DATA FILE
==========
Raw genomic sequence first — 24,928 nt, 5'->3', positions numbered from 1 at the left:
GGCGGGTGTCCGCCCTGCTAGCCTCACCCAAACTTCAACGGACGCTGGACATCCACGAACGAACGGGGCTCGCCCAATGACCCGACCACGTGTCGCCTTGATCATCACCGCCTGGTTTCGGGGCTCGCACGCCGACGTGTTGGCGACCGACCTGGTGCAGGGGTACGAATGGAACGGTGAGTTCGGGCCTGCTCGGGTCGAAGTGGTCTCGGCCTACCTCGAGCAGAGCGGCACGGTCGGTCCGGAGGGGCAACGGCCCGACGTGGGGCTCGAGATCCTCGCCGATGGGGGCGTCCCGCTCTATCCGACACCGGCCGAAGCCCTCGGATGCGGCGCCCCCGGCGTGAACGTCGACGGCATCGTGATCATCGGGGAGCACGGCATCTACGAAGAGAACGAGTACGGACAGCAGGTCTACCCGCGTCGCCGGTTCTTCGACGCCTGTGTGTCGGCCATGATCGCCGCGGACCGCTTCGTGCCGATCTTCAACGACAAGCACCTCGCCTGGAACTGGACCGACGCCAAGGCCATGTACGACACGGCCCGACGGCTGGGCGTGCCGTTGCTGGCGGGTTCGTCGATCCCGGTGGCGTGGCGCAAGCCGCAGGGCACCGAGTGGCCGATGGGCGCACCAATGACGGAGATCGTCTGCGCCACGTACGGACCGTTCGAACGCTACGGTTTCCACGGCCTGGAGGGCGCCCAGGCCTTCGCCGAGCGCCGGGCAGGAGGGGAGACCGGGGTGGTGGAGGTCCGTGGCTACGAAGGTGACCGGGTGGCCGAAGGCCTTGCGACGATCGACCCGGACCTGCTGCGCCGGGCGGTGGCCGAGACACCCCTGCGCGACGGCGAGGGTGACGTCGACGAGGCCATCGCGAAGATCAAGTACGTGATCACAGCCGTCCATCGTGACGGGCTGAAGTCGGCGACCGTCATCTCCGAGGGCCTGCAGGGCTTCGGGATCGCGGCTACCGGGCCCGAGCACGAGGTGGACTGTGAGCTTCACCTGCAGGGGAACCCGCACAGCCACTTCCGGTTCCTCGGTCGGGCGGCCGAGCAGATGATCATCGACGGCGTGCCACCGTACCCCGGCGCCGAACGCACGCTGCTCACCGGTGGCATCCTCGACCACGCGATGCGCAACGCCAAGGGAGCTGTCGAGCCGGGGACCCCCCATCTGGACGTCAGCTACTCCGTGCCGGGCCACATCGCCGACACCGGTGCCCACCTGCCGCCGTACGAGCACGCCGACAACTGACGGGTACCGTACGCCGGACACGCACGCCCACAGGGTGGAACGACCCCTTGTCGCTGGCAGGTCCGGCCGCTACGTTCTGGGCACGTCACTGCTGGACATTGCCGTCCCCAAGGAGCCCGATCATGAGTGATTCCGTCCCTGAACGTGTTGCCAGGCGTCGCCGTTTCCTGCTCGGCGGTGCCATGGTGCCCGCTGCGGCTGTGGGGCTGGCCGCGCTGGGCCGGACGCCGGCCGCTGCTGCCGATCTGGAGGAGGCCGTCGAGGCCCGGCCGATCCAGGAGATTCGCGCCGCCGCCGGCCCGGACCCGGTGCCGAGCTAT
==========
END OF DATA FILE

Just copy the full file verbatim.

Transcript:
Raw genomic sequence first — 24,928 nt, 5'->3', positions numbered from 1 at the left:
GGCGGGTGTCCGCCCTGCTAGCCTCACCCAAACTTCAACGGACGCTGGACATCCACGAACGAACGGGGCTCGCCCAATGACCCGACCACGTGTCGCCTTGATCATCACCGCCTGGTTTCGGGGCTCGCACGCCGACGTGTTGGCGACCGACCTGGTGCAGGGGTACGAATGGAACGGTGAGTTCGGGCCTGCTCGGGTCGAAGTGGTCTCGGCCTACCTCGAGCAGAGCGGCACGGTCGGTCCGGAGGGGCAACGGCCCGACGTGGGGCTCGAGATCCTCGCCGATGGGGGCGTCCCGCTCTATCCGACACCGGCCGAAGCCCTCGGATGCGGCGCCCCCGGCGTGAACGTCGACGGCATCGTGATCATCGGGGAGCACGGCATCTACGAAGAGAACGAGTACGGACAGCAGGTCTACCCGCGTCGCCGGTTCTTCGACGCCTGTGTGTCGGCCATGATCGCCGCGGACCGCTTCGTGCCGATCTTCAACGACAAGCACCTCGCCTGGAACTGGACCGACGCCAAGGCCATGTACGACACGGCCCGACGGCTGGGCGTGCCGTTGCTGGCGGGTTCGTCGATCCCGGTGGCGTGGCGCAAGCCGCAGGGCACCGAGTGGCCGATGGGCGCACCAATGACGGAGATCGTCTGCGCCACGTACGGACCGTTCGAACGCTACGGTTTCCACGGCCTGGAGGGCGCCCAGGCCTTCGCCGAGCGCCGGGCAGGAGGGGAGACCGGGGTGGTGGAGGTCCGTGGCTACGAAGGTGACCGGGTGGCCGAAGGCCTTGCGACGATCGACCCGGACCTGCTGCGCCGGGCGGTGGCCGAGACACCCCTGCGCGACGGCGAGGGTGACGTCGACGAGGCCATCGCGAAGATCAAGTACGTGATCACAGCCGTCCATCGTGACGGGCTGAAGTCGGCGACCGTCATCTCCGAGGGCCTGCAGGGCTTCGGGATCGCGGCTACCGGGCCCGAGCACGAGGTGGACTGTGAGCTTCACCTGCAGGGGAACCCGCACAGCCACTTCCGGTTCCTCGGTCGGGCGGCCGAGCAGATGATCATCGACGGCGTGCCACCGTACCCCGGCGCCGAACGCACGCTGCTCACCGGTGGCATCCTCGACCACGCGATGCGCAACGCCAAGGGAGCTGTCGAGCCGGGGACCCCCCATCTGGACGTCAGCTACTCCGTGCCGGGCCACATCGCCGACACCGGTGCCCACCTGCCGCCGTACGAGCACGCCGACAACTGACGGGTACCGTACGCCGGACACGCACGCCCACAGGGTGGAACGACCCCTTGTCGCTGGCAGGTCCGGCCGCTACGTTCTGGGCACGTCACTGCTGGACATTGCCGTCCCCAAGGAGCCCGATCATGAGTGATTCCGTCCCTGAACGTGTTGCCAGGCGTCGCCGTTTCCTGCTCGGCGGTGCCATGGTGCCCGCTGCGGCTGTGGGGCTGGCCGCGCTGGGCCGGACGCCGGCCGCTGCTGCCGATCTGGAGGAGGCCGTCGAGGCCCGGCCGATCCAGGAGATTCGCGCCGCCGCCGGCCCGGACCCGGTGCCGAGCTAT